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East meets West

Hello everyone.

Upon finding out that I practice Buddhism, people tend to ask questions. It's always a bit uncomfortable for me because, at least where I live, there is a good chance that everything they know about Buddhism is going to come from me. So, I spend a bit of thought trying to choose my words, examples and explanations carefully. One of the ways that I do this is to use Western examples to explain Buddhist principles in order to try and help bridge the gap between what they know and what they do not.

For instance, I've found that the 'Ship of Theseus' is a good way to explain the illusion of self to a Western person. I like pairing the butterfly effect and dependent origination as well. I think too that it relieves some of the pressure I feel to 'get it perfect' because they are going to bring their own beliefs about butterflies and ships and as a result, muddy the waters by themselves.

Anyway, do you have any other Western/Eastern comparisons that you would be willing to share?



  • personperson Don't believe everything you think the liminal space Veteran

    I find that explaining things from a pragmatic scientific or psychological point of view helps. Also, not really Buddhist but western people seem to grasp the idea of yin and yang fairly well. And prefacing statements that whatever you say is just your own understanding and may not be definitive helps me at least not feel so pressured to get it perfect.

  • I've found that expressions like "the grass is greener on the other side of the fence" or different expressions can express my attitude or view but in familiar terms.

  • paulysopaulyso usa Veteran

    what comes to mind is surfer culture can bridge east and west . to me it's dharma. for example the sign language "hang loose" fits perfectly with buddha-dharma.the spirit of that phraise can be about balance or the middle way.with practice in surfing or buddhist the skillset is second nature with ease in the midst of stress.the stress is the waves. hang loose can be a mantra in or state of being as we build our skillset to cope with life.... as we trust our experience and training as a surfer or buddhist.

  • federicafederica Seeker of the clear blue sky... Its better to remain silent and be thought a fool, than to speak out and remove all doubt Moderator
    edited October 2018

    I tend to use pithy one-liners, or snappy descriptions... you know, easy nibbles which merit expansion if the curious delve further...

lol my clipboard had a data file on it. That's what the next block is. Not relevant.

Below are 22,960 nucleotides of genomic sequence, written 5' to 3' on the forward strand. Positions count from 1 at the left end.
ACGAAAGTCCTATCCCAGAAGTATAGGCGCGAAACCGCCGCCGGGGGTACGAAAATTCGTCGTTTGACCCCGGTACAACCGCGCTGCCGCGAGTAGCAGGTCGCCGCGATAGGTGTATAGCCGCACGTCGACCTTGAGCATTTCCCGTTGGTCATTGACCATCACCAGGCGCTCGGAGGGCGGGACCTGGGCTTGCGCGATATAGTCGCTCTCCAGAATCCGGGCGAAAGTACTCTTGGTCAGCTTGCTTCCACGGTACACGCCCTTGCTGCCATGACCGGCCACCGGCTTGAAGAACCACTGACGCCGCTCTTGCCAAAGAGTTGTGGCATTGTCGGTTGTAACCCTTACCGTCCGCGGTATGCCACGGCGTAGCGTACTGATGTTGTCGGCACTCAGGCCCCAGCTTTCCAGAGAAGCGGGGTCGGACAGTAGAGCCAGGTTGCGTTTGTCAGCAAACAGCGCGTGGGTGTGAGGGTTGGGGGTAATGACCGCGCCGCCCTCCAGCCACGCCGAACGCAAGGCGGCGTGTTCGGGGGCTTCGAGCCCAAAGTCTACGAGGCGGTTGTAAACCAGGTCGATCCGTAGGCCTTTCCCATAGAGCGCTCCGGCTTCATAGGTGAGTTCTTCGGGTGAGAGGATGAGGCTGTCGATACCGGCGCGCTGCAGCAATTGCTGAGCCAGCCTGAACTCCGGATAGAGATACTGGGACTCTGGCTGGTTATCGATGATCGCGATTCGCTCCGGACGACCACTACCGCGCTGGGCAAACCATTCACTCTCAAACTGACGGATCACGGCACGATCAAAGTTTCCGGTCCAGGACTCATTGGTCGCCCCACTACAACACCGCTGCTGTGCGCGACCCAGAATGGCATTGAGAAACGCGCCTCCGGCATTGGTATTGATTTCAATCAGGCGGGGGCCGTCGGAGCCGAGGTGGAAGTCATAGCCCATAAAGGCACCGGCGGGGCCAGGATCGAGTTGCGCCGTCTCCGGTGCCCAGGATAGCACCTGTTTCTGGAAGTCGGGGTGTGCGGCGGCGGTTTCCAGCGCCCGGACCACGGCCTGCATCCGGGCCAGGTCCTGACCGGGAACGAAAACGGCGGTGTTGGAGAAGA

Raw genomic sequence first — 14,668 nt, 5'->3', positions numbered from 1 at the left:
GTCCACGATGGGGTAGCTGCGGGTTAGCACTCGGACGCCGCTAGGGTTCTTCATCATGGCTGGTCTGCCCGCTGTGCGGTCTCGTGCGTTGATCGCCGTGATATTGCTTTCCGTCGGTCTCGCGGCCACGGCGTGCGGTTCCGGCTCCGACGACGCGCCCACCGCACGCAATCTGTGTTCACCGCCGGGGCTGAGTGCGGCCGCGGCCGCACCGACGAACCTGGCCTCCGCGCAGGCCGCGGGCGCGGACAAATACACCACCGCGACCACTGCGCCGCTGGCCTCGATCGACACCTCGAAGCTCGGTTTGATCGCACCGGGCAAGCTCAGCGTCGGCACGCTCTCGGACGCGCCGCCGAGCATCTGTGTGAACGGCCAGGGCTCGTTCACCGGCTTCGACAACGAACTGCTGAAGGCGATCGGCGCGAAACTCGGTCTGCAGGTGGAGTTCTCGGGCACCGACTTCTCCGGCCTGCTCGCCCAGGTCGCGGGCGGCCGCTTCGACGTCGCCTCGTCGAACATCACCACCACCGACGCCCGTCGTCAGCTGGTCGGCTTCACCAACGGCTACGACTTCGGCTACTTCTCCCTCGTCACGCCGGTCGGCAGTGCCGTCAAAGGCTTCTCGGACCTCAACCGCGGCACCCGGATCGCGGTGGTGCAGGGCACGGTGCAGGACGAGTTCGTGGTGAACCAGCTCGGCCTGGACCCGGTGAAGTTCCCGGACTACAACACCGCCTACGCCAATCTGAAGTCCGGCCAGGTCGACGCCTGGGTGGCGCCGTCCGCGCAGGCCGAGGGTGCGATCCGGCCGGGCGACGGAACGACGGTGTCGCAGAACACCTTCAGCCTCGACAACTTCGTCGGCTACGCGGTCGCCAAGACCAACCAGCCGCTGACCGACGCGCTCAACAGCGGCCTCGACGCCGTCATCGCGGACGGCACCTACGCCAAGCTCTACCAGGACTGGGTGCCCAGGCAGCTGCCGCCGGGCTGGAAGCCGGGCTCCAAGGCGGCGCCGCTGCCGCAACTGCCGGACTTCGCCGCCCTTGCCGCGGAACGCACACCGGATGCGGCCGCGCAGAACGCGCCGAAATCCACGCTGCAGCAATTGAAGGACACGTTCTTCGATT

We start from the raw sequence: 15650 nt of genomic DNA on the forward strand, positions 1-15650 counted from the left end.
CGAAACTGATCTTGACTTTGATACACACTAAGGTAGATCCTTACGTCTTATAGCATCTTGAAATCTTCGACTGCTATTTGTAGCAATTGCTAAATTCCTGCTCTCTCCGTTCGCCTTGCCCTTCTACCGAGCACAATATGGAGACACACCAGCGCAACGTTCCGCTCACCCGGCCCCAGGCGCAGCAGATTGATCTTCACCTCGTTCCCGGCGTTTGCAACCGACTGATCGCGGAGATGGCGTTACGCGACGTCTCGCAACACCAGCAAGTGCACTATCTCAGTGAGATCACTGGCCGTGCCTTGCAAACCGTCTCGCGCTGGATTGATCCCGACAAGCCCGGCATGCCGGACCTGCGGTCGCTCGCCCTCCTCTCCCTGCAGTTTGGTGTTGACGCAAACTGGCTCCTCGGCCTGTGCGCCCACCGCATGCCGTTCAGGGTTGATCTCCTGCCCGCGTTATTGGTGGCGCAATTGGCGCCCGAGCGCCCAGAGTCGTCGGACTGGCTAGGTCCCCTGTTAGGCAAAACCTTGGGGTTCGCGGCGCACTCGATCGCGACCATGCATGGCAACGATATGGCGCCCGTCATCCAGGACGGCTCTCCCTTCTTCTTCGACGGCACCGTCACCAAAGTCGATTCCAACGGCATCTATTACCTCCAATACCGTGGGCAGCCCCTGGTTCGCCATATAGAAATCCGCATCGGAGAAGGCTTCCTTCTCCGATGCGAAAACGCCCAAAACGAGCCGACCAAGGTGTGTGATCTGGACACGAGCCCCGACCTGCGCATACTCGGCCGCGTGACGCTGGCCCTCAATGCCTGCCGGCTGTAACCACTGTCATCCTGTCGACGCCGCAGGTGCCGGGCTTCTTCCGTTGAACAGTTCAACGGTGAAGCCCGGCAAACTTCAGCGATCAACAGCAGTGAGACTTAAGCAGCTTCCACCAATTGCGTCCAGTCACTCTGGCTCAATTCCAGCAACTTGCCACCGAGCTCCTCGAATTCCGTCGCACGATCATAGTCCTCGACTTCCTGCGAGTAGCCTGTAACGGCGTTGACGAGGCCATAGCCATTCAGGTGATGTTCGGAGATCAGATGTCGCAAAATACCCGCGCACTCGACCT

It is what it is.
    you can't swim in the same river twice.
    Rebirth is lighting a second candle from a first, then blowing the first flame out. Is it the same flame - or different?
    Reincarnation is like planting a cutting, because the original plant is virtually dead...
    Re-birth is like layering, then removing the original plant and leaving the rooted branch...

    that kind of thing....

  • JeroenJeroen Luminous beings are we, not this crude matter Netherlands Veteran

    I usually talk about the mixture of learning the lore and the practice of meditation, not clinging and letting go, the path to enlightenment, and so on. Short perspectives on the approaches to Buddhism which I have found the most valuable.

  • @yagr said:
    So, I spend a bit of thought trying to choose my words, examples and explanations carefully.

    Why? You only represent yourself and your understanding ... B)

    Fortunately in the interests of ecumenical and friendly interaction I have previously explained all religions o:) ?

    Here are some 'alternative facts' from wikipedia ... ?

    Since my scholarly efforts were mostly ridiculed ;) I as usual have no useful input ?

  • VimalajātiVimalajāti Whitby, Ontario Veteran
    edited October 2018

    The dharmakāya is like this axe.

    This axe is my grandfather’s axe, I tell you, handed down to me through my father’s line. I got this axe when my father died when I was 21.

    I used it all my life to make a living.

    Over time, the head had to be replaced, of course. And at one point, the handle got a chip in it, and that had to get replaced too.

    But this is my grandfather’s axe, I tell you.

    My grandfather’s axe, permanent throughout all time, never the same for a moment.

    Me. You. The ascetic Gautama.

    This is called Buddha-nature.

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